The Newcastle 85+ Study aims to determine the full spectrum of health within an inception cohort of 85 year olds, selected without regard to health status, and to examine health trajectories and outcomes as the cohort ages and the association between these outcomes and a complex array of clinical, biological, and psychosocial factors. This paper reports the health status of the cohort at baseline, together with information about undiagnosed disease and use of health services.
The sampling frame comprised all people born in 1921 who were permanently registered with a participating general practice in Newcastle upon Tyne or North Tyneside primary care trusts in the UK. We approached all 64 general practices in these trusts to participate in the study. The general practitioners were asked to review patient lists before mail-out and to exclude only those with end stage terminal illness and those who might pose a safety risk to a nurse visiting alone. Excepting these exclusions, all those remaining in the sampling frame were sent a letter of invitation by the study team, whether living at home or in an institution and regardless of their state of health. Recruitment and assessment took place over a 17 month period during 2006-7.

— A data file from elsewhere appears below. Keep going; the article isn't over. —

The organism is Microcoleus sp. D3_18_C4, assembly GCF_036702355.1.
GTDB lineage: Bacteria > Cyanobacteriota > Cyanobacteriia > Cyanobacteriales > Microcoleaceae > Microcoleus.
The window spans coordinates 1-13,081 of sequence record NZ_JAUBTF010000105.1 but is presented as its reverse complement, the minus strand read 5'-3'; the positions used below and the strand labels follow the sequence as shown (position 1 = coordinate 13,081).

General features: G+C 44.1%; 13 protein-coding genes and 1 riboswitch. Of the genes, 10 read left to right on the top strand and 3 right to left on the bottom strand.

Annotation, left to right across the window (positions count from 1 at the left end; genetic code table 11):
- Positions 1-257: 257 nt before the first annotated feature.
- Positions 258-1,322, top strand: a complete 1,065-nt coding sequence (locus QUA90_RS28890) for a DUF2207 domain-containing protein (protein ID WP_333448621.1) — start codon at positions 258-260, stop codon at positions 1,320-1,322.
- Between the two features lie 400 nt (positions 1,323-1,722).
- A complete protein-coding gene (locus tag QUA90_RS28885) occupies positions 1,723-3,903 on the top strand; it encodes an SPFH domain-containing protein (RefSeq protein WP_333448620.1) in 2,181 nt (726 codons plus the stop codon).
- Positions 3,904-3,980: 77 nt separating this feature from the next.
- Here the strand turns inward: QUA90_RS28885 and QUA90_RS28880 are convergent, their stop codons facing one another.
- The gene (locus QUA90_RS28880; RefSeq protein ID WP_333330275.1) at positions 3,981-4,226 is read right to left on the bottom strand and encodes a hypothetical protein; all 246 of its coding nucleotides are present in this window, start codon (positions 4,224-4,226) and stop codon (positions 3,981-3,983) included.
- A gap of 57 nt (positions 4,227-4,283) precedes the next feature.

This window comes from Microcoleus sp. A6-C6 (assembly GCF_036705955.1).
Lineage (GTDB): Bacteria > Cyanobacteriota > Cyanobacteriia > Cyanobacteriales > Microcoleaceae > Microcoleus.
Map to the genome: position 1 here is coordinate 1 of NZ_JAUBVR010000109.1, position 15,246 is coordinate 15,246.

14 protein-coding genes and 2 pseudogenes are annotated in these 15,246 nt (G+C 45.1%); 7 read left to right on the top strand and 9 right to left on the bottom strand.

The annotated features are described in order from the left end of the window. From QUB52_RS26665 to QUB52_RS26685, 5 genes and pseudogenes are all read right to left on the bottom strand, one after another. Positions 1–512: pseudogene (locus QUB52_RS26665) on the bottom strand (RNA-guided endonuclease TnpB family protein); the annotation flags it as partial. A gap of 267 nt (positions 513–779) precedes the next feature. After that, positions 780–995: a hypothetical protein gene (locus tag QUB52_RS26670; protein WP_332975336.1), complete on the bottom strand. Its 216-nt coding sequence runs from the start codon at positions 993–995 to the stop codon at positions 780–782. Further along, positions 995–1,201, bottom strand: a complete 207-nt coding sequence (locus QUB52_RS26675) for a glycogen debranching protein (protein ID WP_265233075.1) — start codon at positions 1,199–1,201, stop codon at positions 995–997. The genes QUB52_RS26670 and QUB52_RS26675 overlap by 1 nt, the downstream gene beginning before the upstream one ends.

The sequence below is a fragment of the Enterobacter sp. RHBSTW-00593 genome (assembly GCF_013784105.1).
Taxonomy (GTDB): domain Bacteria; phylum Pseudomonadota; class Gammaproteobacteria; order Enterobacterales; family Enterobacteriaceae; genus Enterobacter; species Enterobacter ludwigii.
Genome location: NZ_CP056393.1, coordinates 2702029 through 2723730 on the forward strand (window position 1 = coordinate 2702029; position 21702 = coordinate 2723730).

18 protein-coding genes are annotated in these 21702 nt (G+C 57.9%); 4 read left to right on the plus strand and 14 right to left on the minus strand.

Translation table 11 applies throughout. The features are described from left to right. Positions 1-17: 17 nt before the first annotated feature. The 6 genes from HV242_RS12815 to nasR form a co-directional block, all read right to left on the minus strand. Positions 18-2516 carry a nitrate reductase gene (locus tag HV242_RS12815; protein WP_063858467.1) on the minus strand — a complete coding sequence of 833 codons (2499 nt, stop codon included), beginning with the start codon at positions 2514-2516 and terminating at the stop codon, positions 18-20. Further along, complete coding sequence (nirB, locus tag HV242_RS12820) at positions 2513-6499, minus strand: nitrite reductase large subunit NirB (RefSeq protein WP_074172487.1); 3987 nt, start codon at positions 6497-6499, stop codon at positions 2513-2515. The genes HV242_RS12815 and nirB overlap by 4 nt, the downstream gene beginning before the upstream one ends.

Details of the study protocol have been reported.15 Participation at baseline entailed a detailed multidimensional health assessment, comprising questionnaires, measurements, function tests, a fasting blood sample, and a review of medical records held by the general practice; participants could decline elements of the protocol. Further details of the measures reported in this paper together with the study questionnaires and the proforma used for record review are available in the web extra and on the Newcastle 85+ Study website (www.ncl.ac.uk/iah/research/programmes/85plus.htm).